24. 24. In the earlier version of SPPA, called the Helm Elicited Language Program for Syntax Stimulation (HELPSS), patients were probed to use 14 different syntactic structures to answer questions about stories. SPPA, an update of HELPSS, included the following changes: •Stories in the program describe everyday activities that patients can relate to (e.g. include phrases like “call the doctor”) •6 sentence types eliminated from HELPSS: SPPA includes only the 8 most functional syntactic structures •Sentence types more useful in functional communication are trained first (e.g. wh- interrogatives, imperatives) •Greater variety of sentence-initial words to eliminate likelihood of overgeneralization of linguistic forms •Patient population limited to those with agrammatism •Facilitated administration and general housekeeping Helm-Estabrooks, Nicholas, & Helm, 2000 Helm-Estabrooks, N., Nicholas, M., & Helm, S. A. (2000). Sentence production program for aphasia. Pro-ed. 24
  25. 25. Helm-Estabrooks, N., Nicholas, M., & Helm, S. A. (2000). Sentence production program for aphasia. Pro-ed. Helm-Estabrooks, Nicholas, & Helm, 2000 25
  26. 26. Patient A: Treatment Patient A participated in 3.5 months of biweekly speech/language treatment sessions at RUMC outpatient clinic in Fall 2015-Winter 2016. Treatment primarily utilized SFA, M-RET, and SPPA to target… •Improved use of action and function words •Improved syntactic processing of input and output •Increased phrase length •Omission of apraxic errors Patient A demonstrated high levels of motivation and compliance with his treatment program and completed homework assignments independently. 26
  27. 27. Patient A: Evaluation 2 in Winter 2016 After these 24 sessions of outpatient treatment using the previously described techniques (SFA, SPPA, M-RET), Patient A was reevaluated using the WAB-R with the following results: •Spontaneous Speech: 12 / 20 Improvement of +1 •Auditory-Verbal Comprehension: 9.45 / 10 Improvement of +1.75 •Repetition: 6.7 / 10 Improvement of +0.9 •Naming and Word Finding: 8.2 / 10 No change • Aphasia Quotient: 72.7 / 100 *Cut-off for Aphasia: 93.8 Improvement of +7.3 Kertesz, 1982 27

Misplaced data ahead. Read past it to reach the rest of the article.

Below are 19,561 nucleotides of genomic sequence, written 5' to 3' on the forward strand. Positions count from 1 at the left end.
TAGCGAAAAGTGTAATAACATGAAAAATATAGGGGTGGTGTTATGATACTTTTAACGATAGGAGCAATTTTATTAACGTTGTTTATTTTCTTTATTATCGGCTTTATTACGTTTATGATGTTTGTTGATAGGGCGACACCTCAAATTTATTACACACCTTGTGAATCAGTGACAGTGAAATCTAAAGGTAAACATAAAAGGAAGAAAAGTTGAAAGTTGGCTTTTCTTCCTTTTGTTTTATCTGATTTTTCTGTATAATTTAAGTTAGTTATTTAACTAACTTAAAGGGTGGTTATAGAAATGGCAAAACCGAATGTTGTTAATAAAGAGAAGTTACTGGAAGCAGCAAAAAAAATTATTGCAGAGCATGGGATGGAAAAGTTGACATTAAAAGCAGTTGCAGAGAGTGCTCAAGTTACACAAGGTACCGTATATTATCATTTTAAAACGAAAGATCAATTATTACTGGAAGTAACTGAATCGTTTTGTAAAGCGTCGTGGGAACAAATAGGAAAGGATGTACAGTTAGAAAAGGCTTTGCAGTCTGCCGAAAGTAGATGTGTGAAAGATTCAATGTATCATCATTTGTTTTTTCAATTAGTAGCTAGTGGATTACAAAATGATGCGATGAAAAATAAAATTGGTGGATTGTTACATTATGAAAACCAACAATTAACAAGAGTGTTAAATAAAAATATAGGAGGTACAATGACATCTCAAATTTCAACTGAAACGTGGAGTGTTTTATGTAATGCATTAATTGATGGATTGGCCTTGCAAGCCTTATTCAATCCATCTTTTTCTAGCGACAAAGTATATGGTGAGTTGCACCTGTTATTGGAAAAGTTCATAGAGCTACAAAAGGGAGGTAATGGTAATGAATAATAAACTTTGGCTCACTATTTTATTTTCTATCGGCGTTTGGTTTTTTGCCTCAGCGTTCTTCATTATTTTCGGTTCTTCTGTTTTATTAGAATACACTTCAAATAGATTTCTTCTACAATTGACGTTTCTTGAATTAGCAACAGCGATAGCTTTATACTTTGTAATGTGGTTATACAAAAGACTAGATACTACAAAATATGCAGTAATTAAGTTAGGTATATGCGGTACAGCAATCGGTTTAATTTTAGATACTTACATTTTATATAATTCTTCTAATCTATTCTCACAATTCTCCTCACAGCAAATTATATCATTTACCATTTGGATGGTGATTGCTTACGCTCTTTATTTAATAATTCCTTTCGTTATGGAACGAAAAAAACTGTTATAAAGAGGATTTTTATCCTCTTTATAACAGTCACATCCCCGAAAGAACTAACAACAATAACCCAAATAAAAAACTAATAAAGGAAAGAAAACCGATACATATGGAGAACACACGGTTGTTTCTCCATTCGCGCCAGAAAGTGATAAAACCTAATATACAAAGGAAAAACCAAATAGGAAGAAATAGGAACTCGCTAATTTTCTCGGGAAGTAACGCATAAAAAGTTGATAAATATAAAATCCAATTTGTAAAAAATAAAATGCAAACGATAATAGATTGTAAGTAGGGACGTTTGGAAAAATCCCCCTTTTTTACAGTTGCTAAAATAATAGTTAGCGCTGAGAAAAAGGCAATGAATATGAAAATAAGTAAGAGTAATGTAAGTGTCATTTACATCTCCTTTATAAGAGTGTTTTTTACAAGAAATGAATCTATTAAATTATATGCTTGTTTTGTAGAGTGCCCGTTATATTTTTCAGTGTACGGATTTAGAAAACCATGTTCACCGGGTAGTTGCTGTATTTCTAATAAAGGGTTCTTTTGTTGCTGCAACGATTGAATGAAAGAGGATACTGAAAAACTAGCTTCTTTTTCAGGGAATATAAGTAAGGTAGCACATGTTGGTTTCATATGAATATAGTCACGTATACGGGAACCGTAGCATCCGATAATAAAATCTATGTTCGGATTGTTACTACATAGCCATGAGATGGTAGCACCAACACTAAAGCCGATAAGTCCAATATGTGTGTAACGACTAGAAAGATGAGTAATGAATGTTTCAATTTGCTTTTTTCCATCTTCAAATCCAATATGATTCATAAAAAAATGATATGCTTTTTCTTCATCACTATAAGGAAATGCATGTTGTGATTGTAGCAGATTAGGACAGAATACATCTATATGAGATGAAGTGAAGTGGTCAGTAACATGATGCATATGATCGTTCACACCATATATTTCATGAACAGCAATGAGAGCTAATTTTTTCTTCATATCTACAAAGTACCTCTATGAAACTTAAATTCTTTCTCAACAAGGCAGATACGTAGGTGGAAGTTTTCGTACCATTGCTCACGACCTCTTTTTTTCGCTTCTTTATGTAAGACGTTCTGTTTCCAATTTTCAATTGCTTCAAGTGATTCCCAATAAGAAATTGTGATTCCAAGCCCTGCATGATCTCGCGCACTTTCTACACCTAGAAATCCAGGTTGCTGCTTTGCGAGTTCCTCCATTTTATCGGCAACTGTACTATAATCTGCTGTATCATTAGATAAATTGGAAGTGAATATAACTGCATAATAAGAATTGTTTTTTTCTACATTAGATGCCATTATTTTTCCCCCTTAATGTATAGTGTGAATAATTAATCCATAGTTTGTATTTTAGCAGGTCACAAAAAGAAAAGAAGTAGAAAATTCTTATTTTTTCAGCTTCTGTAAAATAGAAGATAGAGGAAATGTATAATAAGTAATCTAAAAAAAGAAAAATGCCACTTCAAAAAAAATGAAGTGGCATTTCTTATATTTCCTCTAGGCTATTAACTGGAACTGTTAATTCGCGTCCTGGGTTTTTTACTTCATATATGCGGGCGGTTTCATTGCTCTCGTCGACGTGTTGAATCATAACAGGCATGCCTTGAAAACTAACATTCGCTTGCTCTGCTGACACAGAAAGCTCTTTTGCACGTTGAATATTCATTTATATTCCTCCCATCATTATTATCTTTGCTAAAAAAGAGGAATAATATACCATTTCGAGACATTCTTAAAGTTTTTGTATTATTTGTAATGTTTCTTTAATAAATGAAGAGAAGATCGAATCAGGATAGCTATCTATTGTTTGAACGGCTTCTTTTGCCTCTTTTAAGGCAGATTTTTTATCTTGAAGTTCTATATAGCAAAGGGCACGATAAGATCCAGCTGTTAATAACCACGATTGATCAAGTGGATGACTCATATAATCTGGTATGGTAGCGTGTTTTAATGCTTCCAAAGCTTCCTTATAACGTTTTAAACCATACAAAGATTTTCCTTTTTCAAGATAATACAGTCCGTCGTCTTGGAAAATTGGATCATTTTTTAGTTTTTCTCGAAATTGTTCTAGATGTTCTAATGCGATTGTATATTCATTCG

28. 28. SLP: Tell me what you see happening. P.A.: It’s a picnic Summer home The… the kids Two kids The wife and father, like uh The boy is flying a kite The daughter is, uh, the sand castle What’s the name? Sand cancel Uh, I don’t know I don’t know Uh the the stranger is fishing Boat The boat uh Four seventy-one Um, summer home I think so The doll, He like it The doll, He like it Kertesz, 1982 Winter 2016 WAB-R Picture Description Task Total # utterances 17 Grammatical utterances 7 41% Agrammatic utterances 10 59% Total # words 59 Verbs used 11 18.65% Phonemic paraphasias 1 1.69% All quantities and percentages exclude immediate repetitions and fillers (e.g. “uh,” “like”) 28
  29. 29. At this time, Patient A was approved for continuation of skilled speech/language treatment 2x/week for 3 weeks. 29
  30. 30. Patient A: Evaluation 3 in Spring 2016 After 12 sessions of outpatient treatment (36 total), Patient A was reevaluated using the WAB-R with the following results: •Spontaneous Speech: 12 / 20 No change •Auditory-Verbal Comprehension: 8.4 / 10 Decrease of -1.05 •Repetition: 7.8 / 10 Improvement of +1 •Naming and Word Finding: 8.8 / 10 Improvement of 0.6 • Aphasia Quotient: 74 / 100 *Cut-off for Aphasia: 93.8 Improvement of +1.3 Patient A approved to continue treatment with SLP for an additional 10 weeks. 30
  31. 31. Patient A Outcomes: Performance on the WAB-R WAB-R Subscore Spring 2015 Winter 2016 Spring 2016 Spontaneous Speech (out of 20) 11 12 12 Auditory-Verbal Comprehension (out of 10) 7.7 9.45 8.4 Repetition (out of 10) 5.8 6.7 8.4 Naming and Word-Finding (out of 10) 8.2 8.2 8.8 Aphasia Quotient (out of 100) *Cut-off for Aphasia = 93.8 65.4 72.7 74 +1 +0.7 +3 +0.6 +8.6 Question for the audience: Why do you suppose Patient A’s most substantial improvement was in the area of repetition? Kertesz, 1982 31